Now, coming to the cake in the bowl. The timer was set for a minute at first (once bitten, twice shy). Then, peeking at the rise through the microwave window, I increased the time a couple of times, 10-20 seconds at a time. So, I can say it took me about 2-2 & 1/2 minutes for the cake in a bowl.

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Gluten-free flour: 3 tbsp

Sugar: 3 tbsp

Curd: 1 tbsp

Veg oil: 1-1 1/2 tbsp

Pinch of salt

Cocoa powder: 2-3 tbsp

Baking powder: 1/4 tsp

Pinch of baking soda, optional*

I whisked it all together in the same microwaveable bowl I’d bake it in. No preheating required really. You can simply put it in, choose microwave mode (not convection) and set the timer. Ka-Ching! Cake is done. Dig in with a spoon.

Do you have any quick and easy baking ideas? Please share. I’m all ears.

Chocolate Walnut Cake

The husband doesn’t like eggs in his cake. Yes, he can be absurd like that. But who am I kidding? I am not an easy-eater myself. So yesterday I tried a Yolanda Gampp in my clumsy kitchen and whipped up a walnut cake. Actually, two walnut cakes frosted into one. Mind you, it isn’t gluten-free. It was a special one for the husband and he isn’t gluten allergic. Hence…

So anyway, here’s the recipe:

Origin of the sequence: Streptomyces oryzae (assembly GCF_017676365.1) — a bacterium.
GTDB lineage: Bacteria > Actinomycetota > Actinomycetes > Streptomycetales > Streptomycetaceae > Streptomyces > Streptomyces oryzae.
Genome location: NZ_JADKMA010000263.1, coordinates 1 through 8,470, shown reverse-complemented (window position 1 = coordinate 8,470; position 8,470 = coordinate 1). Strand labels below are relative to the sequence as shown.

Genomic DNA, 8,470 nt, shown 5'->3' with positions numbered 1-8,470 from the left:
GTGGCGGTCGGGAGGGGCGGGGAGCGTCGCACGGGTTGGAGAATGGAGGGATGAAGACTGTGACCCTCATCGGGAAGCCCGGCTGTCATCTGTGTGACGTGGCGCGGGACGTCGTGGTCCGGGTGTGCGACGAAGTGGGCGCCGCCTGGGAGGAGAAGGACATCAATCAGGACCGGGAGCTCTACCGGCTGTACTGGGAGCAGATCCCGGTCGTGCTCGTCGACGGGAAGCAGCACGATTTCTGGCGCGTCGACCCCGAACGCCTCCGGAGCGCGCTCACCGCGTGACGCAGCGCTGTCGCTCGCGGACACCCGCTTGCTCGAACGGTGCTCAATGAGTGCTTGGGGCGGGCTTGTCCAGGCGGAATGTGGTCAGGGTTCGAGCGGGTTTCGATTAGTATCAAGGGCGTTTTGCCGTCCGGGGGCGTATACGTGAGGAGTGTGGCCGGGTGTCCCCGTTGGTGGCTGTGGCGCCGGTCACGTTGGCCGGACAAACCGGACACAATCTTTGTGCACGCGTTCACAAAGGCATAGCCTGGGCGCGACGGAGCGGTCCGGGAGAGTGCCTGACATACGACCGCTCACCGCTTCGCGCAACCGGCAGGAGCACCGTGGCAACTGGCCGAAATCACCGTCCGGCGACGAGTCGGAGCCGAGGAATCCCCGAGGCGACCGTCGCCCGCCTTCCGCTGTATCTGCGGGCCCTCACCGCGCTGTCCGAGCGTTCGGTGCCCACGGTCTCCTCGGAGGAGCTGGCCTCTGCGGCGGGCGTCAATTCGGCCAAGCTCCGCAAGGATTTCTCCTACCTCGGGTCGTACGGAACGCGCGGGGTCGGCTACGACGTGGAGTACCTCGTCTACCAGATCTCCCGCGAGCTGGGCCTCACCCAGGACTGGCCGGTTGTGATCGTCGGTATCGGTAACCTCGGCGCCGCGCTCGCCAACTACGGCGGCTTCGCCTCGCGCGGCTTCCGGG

Chocolate Walnut Cake

Flour – 4 cups

Curd – 2 cups (you can reduce if you want)

Baking powder – 2 tsp

Baking soda – 1+1/2 tsp

Vanilla essence – 1 tsp

Sugar – 3 cups

Butter – 1 cup

Veg oil – 2+1/2 cups

Walnuts (chopped roughly) – 2 cups (for batter) + 1 to 1+1/2 cup for frosting

Dark chocolate – 300gms

I baked two separate cakes so I could frost the mid layer easily. You may bake one big cake and slice it half. Your take. I made the batter together however.

Sieve (it makes the batter smoother if you don’t have a blender) and then blend the dry ingredients in a big bowl. Make a well in the middle and add the curd, vanilla essence, oil and butter and whisk it with your hand or machine as applicable to you. I did it manually with a whisk.

Add the walnuts and check how thick the batter is. Usually I like my batter a wee bit runny but on this eggless occasion, I decided to have it a little sticky. Now, halve the batter and bake it separately or wait till the first one is done (like I did; now isn’t my kitchen clumsy?!).